I move the PS Audio Stellar Strata into my smaller listening den. I connect the F-302 from Fyne Audio. A spectacular pair of budget speakers (review here). A go-to track of mine, Stretch Your Eyes by Agnes Obel, has a smooth presence. Obel’s voice is silky and thrust into the room. The instrumentation takes on a reverberant quality that I don’t usually get through these speakers.
A switch to my Omega speakers shed further light on the Strata. It keeps its rich sounding character; and still avoids any treble shenanigans. But when I compare it to my separates setup – a 300B power amp from Audio Classic and the MZ2 from Linear Tube Audio – it does not sound quite as open.
There’s less space within the recording. To add, the Strata lacks the über-saturated tone of my 300B setup. The Strata counters this with more effortless dynamic swings and much tighter and deeper bass. Anyway, it’s not a fair fight. My 300B setup is assembled specifically with my Omega in mind. Further, Omega speakers are built and tested to work with tubes.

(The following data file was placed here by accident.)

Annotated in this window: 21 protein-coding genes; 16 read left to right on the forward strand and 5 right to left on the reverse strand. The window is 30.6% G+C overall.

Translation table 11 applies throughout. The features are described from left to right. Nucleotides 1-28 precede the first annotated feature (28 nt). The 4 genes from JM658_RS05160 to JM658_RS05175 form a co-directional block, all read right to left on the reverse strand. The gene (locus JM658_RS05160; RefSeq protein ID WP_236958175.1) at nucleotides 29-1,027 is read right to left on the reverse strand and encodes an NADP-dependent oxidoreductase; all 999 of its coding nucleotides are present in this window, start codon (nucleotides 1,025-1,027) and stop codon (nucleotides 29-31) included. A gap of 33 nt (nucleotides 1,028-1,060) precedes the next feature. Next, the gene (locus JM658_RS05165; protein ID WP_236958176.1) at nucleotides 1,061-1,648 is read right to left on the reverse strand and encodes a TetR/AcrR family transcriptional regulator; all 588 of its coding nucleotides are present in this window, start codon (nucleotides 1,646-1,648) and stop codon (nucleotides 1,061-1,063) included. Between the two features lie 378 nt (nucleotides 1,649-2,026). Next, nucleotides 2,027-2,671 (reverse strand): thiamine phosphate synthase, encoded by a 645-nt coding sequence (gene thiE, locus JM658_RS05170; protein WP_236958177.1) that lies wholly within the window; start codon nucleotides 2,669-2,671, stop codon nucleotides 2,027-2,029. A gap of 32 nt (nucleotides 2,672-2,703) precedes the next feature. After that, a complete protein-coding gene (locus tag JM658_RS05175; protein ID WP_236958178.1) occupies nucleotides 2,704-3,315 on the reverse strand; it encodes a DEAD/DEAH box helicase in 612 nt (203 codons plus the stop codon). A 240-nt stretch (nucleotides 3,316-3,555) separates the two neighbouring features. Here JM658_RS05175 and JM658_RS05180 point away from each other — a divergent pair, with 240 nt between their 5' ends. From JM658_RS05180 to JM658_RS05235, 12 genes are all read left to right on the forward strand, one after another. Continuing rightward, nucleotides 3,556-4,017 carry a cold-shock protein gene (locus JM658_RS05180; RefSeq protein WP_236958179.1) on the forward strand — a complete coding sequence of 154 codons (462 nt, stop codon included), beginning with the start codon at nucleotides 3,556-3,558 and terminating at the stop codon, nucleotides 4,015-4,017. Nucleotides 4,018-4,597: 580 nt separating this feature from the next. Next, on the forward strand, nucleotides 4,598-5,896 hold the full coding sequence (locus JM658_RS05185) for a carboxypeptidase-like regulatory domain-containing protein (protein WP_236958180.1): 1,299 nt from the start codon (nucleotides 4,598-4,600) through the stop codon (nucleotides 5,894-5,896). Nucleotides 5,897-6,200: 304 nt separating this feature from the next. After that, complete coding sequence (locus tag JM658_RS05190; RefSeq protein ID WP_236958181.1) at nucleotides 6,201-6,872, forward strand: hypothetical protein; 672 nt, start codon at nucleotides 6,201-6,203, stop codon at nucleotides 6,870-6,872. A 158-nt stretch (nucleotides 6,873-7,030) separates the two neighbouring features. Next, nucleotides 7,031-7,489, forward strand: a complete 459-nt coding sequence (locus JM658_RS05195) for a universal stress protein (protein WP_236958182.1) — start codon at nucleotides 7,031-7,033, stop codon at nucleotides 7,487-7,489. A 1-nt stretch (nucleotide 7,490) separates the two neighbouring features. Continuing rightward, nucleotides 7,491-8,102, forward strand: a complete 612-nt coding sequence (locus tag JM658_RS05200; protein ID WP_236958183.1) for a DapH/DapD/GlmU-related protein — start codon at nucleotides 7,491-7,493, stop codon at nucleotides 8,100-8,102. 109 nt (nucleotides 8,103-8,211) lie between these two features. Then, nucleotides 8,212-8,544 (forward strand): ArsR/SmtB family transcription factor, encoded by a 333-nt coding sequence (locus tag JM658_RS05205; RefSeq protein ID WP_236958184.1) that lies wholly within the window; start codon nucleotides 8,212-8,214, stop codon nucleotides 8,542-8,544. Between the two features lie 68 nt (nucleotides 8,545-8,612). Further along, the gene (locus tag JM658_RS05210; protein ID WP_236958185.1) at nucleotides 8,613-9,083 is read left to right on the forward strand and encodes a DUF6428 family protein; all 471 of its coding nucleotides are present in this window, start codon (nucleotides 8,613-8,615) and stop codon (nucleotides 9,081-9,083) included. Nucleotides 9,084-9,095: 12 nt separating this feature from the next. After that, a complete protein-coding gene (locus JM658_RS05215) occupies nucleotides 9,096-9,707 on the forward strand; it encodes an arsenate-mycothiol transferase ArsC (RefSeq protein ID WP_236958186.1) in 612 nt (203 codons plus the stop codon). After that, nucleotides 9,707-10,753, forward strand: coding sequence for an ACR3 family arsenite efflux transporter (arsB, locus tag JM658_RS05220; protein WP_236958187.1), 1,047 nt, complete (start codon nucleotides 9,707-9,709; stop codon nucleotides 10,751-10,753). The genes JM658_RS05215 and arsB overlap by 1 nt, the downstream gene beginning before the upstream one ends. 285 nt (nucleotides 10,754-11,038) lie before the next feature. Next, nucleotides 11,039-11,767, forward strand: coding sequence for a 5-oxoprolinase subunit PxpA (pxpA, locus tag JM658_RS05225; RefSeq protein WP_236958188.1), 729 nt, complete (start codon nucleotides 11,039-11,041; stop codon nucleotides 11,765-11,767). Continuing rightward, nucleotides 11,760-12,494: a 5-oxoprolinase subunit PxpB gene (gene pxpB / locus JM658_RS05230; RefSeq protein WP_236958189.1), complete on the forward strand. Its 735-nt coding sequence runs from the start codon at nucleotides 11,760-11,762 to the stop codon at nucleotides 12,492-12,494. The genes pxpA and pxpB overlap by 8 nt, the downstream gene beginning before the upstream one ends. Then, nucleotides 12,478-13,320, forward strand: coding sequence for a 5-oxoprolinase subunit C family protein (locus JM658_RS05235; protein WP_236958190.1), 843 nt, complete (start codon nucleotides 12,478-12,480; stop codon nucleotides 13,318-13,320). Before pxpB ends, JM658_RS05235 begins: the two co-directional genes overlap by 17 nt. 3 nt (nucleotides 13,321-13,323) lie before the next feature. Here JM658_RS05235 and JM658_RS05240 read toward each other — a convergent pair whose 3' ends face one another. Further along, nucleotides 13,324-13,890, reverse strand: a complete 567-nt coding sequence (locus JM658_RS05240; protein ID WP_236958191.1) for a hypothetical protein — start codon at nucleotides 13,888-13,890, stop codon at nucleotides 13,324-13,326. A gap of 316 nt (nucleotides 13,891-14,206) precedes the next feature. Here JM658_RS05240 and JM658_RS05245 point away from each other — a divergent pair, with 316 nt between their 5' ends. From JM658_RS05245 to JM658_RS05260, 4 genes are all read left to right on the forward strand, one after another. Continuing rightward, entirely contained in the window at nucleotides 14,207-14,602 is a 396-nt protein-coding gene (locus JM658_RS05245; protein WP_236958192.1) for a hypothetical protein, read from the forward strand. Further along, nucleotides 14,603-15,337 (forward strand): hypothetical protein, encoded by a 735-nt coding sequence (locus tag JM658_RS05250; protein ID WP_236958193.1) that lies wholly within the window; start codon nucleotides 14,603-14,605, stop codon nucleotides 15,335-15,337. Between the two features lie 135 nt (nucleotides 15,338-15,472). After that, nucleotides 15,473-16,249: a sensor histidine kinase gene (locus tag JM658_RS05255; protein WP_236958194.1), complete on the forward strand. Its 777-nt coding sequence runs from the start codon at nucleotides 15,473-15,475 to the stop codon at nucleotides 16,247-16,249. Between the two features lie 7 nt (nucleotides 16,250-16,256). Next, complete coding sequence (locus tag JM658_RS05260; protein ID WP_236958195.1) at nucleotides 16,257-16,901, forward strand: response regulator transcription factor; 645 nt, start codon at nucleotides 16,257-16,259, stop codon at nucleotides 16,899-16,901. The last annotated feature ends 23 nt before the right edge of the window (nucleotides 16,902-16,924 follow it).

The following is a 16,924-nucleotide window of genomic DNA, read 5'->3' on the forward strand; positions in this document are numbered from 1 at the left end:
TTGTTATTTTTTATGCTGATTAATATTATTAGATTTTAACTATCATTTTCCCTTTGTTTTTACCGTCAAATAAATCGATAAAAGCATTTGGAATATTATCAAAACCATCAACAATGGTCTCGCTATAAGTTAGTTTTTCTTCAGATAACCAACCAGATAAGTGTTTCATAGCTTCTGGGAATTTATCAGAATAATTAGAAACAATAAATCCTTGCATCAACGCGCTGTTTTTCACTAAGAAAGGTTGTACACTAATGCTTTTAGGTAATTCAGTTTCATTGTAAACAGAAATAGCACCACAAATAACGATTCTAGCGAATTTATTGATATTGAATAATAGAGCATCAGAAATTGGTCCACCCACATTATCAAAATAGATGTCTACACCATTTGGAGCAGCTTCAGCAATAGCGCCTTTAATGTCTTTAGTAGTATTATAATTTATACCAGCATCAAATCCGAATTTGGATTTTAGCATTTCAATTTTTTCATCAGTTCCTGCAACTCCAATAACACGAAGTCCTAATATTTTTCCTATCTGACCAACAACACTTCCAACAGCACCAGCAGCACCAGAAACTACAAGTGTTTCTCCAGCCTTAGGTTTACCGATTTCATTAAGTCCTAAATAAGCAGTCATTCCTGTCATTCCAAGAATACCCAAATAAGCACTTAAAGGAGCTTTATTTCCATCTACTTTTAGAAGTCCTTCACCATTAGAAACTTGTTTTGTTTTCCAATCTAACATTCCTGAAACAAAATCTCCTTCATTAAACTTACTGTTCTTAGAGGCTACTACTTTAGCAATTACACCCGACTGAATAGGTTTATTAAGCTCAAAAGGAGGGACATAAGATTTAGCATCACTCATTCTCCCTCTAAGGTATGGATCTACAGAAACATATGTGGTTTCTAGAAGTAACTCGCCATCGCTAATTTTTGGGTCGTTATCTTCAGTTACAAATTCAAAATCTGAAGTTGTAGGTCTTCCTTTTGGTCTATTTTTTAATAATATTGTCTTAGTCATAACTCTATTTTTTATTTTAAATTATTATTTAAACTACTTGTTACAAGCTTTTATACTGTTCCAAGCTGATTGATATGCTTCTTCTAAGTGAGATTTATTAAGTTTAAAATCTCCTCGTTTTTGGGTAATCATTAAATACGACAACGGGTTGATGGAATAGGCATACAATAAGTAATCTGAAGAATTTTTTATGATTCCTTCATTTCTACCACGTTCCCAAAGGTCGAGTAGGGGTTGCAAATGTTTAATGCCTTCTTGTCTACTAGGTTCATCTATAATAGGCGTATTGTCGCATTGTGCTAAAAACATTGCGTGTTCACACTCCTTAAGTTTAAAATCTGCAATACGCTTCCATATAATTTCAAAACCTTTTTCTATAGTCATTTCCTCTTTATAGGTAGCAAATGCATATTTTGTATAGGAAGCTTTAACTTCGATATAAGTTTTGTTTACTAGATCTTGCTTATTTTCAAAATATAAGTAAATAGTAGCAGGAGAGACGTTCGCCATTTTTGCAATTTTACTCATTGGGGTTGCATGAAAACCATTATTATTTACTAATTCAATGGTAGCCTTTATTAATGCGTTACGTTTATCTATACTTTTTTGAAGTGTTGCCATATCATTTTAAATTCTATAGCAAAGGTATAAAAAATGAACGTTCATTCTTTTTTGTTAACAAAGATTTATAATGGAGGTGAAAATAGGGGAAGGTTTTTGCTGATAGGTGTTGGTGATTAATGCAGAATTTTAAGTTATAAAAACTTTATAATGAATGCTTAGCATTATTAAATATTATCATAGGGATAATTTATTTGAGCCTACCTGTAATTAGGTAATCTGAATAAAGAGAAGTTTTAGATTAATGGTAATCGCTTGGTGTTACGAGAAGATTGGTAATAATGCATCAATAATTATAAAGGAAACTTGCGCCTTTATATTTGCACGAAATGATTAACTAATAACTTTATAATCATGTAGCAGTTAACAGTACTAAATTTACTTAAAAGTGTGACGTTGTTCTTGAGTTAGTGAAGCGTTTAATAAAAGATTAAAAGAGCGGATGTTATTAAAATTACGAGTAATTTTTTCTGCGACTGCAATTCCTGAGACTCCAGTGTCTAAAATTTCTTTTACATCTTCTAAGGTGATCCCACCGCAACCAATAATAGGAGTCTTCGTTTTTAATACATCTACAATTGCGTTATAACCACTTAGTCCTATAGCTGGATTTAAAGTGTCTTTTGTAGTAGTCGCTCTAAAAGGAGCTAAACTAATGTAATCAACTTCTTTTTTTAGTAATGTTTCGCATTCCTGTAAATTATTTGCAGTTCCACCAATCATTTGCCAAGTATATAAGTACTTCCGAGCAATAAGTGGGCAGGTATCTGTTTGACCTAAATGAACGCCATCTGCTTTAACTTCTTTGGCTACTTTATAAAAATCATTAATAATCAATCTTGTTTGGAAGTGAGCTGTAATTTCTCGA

The PS Audio Stellar Strata is a one-box solution that made every other speaker I have sound as good as I’ve heard. It offers almost effortless dynamics and a rich tonal balance that worked with almost every recording that I placed in its path.
The streamer section falls down because the app does not deliver a commensurate experience in comparison to the rest of the product. Having to use the $549 Bluesound Node 2i to have access to Roon, MQA, and a better interface was disappointing.
The Stellar Strata delivers an exceptional musical performance even with my misgivings about the app. If you are in the market for a one-box solution between $2,500 and $3,500 – it belongs near the top of your audition list.
For more information: PS Audio Stellar Strata (psaudio.com)